It becomes clear that Altstrid’s father has recently died, and she didn’t know where else to go. Walter offers her eggs with chives; he says eating is a perfectly appropriate response to loss. Olivia gets a phone call telling her they’ve got a case, and that Fauxlivia – “the viper,” as Walter calls her – is on her way over. Olivia thinks someone should stay behind (for some reason it’s a given that Peter will be riding along), but Walter insists he and Altstrid will be just fine.

At the bus stop, Broyles brings the team up to speed. Walter, on the line with Astrid, remarks on the high survival rate of people with Chet’s cancer. Walter theorizes that the eye bleeding might be caused by organ-liquefying ebola, but a quick crotch check (of Chet, not Walter) rules that out. Walter then calls to mind a legendary “potion” called The Tears of Ra, which was used to euthanize pets in ancient Egypt before they were entombed with their masters. Altstrid notes that Walter speaks through Astrid, “as though you were one person.” He agrees that it’s pleasant.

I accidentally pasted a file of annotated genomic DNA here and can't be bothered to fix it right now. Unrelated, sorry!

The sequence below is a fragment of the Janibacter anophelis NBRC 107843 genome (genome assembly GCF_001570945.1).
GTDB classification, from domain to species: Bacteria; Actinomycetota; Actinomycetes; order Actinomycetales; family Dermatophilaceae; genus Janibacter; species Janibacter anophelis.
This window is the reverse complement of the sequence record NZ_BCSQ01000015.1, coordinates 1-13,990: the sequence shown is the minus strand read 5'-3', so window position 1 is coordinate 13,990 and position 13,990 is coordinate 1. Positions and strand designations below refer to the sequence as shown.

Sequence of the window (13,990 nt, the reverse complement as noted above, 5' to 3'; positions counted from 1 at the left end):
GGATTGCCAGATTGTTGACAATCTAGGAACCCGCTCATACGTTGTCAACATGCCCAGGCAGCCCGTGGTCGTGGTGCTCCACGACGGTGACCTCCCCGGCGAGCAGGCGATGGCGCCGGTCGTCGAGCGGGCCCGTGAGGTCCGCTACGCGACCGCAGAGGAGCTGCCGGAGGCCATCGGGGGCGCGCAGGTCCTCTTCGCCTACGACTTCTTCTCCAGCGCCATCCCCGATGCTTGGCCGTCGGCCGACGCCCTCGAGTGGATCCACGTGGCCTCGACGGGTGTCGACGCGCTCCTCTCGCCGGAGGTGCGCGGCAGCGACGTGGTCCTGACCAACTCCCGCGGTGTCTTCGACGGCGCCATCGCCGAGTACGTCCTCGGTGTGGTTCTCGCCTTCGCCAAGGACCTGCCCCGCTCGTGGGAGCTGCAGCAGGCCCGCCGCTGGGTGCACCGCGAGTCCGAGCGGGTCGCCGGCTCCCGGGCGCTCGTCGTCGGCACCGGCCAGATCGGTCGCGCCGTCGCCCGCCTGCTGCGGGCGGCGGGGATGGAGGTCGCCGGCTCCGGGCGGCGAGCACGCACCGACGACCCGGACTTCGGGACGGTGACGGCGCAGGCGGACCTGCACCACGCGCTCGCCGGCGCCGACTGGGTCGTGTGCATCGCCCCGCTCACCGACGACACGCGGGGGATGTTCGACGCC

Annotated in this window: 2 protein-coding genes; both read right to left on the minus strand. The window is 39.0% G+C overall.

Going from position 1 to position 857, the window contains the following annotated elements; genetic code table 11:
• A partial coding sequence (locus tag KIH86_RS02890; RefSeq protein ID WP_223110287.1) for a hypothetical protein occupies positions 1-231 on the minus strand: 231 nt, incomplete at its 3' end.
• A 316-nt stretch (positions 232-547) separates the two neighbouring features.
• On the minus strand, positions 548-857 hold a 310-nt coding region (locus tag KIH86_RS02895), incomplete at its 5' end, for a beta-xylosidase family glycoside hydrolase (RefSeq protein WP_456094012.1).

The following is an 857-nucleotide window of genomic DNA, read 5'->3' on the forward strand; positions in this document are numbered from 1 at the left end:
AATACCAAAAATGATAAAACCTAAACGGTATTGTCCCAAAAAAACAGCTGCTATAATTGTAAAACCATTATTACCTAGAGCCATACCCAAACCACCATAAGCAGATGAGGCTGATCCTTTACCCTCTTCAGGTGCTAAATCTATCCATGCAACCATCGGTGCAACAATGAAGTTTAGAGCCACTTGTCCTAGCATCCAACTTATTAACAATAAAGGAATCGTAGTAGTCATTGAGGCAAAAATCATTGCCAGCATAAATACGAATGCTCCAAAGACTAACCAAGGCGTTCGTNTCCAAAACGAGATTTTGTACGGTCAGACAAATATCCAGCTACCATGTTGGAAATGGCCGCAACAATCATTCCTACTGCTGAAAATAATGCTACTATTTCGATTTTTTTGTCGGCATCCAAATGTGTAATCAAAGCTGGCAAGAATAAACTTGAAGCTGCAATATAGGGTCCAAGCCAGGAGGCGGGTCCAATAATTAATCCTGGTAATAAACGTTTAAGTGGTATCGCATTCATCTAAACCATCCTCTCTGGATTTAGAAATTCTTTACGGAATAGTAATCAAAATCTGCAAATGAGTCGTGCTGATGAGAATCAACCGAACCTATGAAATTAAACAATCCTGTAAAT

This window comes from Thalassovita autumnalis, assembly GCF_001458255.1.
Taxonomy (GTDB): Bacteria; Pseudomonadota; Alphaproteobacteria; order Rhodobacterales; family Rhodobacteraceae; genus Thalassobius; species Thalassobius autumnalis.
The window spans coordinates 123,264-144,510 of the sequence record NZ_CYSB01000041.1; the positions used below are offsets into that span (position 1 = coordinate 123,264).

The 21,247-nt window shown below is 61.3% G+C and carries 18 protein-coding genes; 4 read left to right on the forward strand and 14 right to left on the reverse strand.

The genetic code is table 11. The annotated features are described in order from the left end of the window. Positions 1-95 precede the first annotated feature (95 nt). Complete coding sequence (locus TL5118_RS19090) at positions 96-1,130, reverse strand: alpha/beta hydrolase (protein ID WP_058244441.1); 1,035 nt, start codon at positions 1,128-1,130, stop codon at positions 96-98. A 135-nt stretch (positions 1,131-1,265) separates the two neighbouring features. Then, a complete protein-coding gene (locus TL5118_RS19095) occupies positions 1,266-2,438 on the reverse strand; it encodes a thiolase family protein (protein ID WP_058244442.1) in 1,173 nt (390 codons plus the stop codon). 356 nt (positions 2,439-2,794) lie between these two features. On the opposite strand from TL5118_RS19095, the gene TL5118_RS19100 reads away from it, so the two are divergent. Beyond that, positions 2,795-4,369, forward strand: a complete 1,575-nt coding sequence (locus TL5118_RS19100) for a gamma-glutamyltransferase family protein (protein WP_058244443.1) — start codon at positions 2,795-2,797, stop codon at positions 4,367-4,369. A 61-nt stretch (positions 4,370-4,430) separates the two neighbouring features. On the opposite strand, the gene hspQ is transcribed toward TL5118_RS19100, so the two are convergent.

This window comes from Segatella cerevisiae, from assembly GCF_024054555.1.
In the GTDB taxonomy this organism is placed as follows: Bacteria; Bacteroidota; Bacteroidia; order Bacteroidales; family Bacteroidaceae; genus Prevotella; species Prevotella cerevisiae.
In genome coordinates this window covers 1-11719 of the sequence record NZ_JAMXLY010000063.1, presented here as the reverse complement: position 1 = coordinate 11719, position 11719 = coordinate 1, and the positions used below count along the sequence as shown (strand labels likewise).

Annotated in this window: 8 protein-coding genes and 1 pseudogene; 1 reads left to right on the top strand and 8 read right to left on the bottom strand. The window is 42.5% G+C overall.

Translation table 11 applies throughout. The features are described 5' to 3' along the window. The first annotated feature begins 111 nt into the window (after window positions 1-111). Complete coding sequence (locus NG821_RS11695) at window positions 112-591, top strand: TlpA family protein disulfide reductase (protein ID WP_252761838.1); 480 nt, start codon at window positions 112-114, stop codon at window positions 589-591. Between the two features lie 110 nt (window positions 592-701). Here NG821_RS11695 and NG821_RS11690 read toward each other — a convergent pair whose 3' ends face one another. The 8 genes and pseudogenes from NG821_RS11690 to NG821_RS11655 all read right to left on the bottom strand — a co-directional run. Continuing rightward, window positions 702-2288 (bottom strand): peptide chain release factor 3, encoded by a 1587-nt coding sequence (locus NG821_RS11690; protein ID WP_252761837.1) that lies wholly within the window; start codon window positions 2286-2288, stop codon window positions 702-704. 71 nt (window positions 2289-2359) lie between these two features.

Back at the crime scene, the body is wheeled away. One of the Observers – not the one who spoke to Olivia (who is named September, and why did I not know this) – arrives on the scene. He uses his communication thingy to report, “I think they have located it,” then literally melts back into a building. No one notices.

At the lab, Olivia goes over Chet’s file – single, no debt, “nice guy” – while Walter performs the autopsy. Walter finds chemical compounds in the body that shouldn’t work together but somehow do. He likens it to the surprising flavor of Long Island iced tea. Fauxlivia arrives, and Walter hilariously hails her as “Mata Hari.”